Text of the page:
SA must brace for rising commodity prices – Silke

The already fragile economy will be dealt a massive blow in the long term.
Rising fuel and transportation costs are the most significant effect South Africans will feel, says the political analyst. Image: David Paul Morris/Bloomberg

While no simplistic conclusions can be drawn from what looks like a complex issue, South Africa should brace for rising commodity prices and supply shortages due to the ongoing Russia-Ukraine conflict.

This was one of the views expressed by political analyst Daniel Silke during a PSG Think Big webinar held on Friday.

Silke points out that much of South Africa’s fate will rest upon a decision to be made by Chinese President Xi Jinping that will be a turning point for the conflict and the global economy, as developing nations increasingly come under pressure.

Following a Friday morning phone call between US President Joe Biden and Xi to discuss Russia’s invasion of Ukraine, it remains unclear whether China will turn down Russia’s requests for military and economic assistance.

“While the world’s eye is fixed on Western Europe, we need to bear in mind that a possible encroachment on Taiwan is bubbling under the surface,” says Silke.

“China will be watching the geopolitical landscape carefully, ascertaining what the medium- to long-term effect of global sanctions will be on the Russian economy.

“Ultimately, it is not in China’s best interests to subscribe to Russia’s isolationist political philosophy. I therefore believe that it will be prudent in its direct involvement with the conflict – but again, its future designs on Taiwan will be a key deciding factor.”

Impact on SA

Commenting on the impact the war will have on South Africa, Silke says: “As a nation, we are faced with a double whammy. The post-Covid period has been characterised by supply shortages.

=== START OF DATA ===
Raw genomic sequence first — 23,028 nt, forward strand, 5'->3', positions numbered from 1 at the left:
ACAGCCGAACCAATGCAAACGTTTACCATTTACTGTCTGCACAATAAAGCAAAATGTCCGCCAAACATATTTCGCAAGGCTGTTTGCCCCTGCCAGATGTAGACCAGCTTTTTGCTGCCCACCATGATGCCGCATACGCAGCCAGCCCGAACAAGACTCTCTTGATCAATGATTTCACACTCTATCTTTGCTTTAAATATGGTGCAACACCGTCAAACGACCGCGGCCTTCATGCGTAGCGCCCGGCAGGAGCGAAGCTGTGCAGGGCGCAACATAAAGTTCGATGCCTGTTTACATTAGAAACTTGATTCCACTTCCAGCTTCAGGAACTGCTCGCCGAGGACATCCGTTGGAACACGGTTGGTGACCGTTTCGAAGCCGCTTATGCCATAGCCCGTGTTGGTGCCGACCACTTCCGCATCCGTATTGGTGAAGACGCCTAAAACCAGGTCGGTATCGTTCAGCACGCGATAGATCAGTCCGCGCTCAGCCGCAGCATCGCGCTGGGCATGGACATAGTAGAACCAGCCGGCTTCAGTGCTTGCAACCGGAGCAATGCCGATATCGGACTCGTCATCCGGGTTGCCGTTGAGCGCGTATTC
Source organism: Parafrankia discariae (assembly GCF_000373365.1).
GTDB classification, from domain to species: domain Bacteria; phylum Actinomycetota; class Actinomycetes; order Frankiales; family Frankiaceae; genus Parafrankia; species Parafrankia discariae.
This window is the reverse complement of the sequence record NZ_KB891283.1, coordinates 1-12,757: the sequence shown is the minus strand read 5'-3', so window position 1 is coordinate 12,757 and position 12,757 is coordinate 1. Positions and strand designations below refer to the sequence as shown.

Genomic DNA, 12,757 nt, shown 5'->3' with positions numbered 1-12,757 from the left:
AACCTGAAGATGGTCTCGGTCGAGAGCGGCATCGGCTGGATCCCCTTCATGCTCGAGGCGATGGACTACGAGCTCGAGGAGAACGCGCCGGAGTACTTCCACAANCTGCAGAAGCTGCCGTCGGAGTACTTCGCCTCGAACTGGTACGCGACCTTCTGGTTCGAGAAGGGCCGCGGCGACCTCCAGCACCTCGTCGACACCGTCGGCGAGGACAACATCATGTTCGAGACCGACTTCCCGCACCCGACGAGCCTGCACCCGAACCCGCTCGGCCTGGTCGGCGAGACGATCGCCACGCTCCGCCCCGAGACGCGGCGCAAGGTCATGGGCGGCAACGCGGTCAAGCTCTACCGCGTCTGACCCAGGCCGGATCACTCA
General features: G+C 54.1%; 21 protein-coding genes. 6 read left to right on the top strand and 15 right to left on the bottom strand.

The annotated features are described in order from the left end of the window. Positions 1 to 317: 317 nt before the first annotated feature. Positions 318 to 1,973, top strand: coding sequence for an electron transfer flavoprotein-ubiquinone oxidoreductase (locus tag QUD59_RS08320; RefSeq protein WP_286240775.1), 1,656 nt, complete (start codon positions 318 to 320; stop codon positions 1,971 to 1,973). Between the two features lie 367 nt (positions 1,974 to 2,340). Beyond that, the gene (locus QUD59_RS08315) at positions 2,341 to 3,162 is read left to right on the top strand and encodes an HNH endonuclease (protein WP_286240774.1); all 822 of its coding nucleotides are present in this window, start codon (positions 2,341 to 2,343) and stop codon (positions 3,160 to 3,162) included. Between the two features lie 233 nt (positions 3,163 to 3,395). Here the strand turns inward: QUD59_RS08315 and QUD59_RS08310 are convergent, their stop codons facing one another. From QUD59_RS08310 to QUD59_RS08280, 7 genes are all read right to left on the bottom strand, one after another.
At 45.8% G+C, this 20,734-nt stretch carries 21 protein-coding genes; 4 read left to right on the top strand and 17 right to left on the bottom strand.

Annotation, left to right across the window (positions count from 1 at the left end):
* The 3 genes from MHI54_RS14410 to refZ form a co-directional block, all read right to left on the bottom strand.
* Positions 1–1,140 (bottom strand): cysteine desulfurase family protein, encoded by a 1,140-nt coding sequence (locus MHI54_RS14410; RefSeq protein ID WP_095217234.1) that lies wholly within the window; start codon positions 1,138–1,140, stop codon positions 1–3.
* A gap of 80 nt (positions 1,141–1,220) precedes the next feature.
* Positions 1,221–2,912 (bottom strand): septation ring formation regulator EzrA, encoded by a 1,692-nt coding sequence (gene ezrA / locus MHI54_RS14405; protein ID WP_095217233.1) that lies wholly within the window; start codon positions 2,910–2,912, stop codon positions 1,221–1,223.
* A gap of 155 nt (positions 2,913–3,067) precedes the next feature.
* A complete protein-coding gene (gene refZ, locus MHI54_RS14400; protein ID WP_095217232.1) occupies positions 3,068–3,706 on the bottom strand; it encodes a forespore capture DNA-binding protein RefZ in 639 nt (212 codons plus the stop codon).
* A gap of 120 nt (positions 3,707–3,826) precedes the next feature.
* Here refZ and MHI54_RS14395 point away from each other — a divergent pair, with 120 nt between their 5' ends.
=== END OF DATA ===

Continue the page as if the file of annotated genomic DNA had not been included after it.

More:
Currently, this is compounded by the ban on Russian oil imports and sanctions on its supply chain to South Africa.

“In the long term, the most significant effect that South Africa will feel is related to rising fuel and transportation costs,” he says.

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“Fortunately, we are relatively more food secure than other countries. As such we are in a marginally better position than countries like Tunisia and Turkey, for example. This reality, however, certainly does not [protect] us from the long-term effects of the conflict on our fragile economy and the added pressures that come with those effects.”

‘Powder keg’

Silke also predicts that the cost of borrowing will surge due to the war, adding to existing pressures. He notes that South Africa’s plans to stabilise itself economically are hanging in the balance, given that budget deficits will inevitably rise.

“Our projections for the year ahead, which we saw in the most recent Budget Speech, will be greatly affected by the impact of the war,” he says.

“Given the effect of our fragile political environment, and the fragility of the disposable income of the majority of South Africans, what we have is a powder keg that can be set off by rising poverty levels, exacerbated by record-high unemployment.

“The state’s decisions over the next few months will play a crucial role in determining South Africa’s long-term economic future.”

Thoughts for investors

As to the impact of the war on investing, PSG Wealth chief investment officer Adriaan Pask says: “We advise investors to prioritise diversification and to partner with specialists who are able to share valuable insights and have experience in navigating the risks that emerge during political crises.”

Pask notes that while the impact will be inevitable, the current geopolitical climate serves as a rude awakening that planning for the long-term while navigating the risks that exist within the present is crucial.

Palesa Mofokeng is a Moneyweb intern.

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